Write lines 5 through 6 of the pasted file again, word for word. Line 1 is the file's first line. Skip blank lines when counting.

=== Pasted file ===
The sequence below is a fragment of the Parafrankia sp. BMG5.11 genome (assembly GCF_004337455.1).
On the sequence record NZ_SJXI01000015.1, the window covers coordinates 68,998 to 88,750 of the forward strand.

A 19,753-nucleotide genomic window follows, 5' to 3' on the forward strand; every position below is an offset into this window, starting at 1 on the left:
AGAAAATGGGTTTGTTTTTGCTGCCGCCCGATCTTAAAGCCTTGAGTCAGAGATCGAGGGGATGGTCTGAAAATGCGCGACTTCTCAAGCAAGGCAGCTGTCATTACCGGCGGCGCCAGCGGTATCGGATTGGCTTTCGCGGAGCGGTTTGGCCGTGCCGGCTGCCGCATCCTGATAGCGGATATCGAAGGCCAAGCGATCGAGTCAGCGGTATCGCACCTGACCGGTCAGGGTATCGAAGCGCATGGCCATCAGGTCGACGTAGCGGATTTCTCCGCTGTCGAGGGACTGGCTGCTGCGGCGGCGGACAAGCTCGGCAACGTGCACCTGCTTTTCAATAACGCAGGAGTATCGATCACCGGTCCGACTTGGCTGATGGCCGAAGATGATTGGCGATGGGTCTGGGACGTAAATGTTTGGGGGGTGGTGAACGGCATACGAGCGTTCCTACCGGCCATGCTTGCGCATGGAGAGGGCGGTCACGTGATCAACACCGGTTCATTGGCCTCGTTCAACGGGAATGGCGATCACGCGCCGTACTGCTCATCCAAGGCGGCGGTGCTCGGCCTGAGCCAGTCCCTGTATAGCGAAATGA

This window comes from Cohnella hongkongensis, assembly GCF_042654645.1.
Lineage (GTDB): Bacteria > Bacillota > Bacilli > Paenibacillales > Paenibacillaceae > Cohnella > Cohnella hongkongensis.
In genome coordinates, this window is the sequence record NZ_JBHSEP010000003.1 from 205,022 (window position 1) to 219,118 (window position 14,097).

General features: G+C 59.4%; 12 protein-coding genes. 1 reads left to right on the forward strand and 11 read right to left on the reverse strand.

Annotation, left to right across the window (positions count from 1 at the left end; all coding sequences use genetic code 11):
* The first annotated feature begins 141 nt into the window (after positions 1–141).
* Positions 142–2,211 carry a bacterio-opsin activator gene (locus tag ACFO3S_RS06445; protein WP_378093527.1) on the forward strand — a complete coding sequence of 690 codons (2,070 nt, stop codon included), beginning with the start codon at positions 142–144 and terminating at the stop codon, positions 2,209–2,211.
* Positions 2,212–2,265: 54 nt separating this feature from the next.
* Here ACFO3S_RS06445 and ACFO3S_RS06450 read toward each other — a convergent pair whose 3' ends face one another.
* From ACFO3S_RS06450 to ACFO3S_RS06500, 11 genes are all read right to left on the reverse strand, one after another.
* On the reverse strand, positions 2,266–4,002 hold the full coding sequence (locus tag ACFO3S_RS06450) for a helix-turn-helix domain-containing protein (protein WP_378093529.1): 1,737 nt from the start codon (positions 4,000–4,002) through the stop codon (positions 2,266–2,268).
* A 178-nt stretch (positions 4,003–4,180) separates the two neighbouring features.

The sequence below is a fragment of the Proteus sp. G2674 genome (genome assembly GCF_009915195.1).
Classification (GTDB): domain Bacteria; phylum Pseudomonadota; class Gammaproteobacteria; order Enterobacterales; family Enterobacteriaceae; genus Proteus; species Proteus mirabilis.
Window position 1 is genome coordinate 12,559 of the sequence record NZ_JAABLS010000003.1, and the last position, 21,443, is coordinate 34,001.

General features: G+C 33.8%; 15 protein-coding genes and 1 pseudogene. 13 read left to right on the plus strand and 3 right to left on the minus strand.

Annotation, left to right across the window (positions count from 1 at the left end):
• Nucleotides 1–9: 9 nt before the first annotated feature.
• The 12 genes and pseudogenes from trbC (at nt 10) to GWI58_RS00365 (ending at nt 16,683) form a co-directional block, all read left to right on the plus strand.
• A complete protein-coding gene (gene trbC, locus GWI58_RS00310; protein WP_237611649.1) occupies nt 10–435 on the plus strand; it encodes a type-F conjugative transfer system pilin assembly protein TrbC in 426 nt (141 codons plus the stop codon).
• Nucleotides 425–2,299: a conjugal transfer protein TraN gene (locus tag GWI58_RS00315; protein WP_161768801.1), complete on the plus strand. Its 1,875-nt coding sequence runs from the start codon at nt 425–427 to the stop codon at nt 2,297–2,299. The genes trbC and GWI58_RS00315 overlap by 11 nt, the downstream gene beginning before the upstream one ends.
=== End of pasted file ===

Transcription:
This window comes from Cohnella hongkongensis, assembly GCF_042654645.1.
Lineage (GTDB): Bacteria > Bacillota > Bacilli > Paenibacillales > Paenibacillaceae > Cohnella > Cohnella hongkongensis.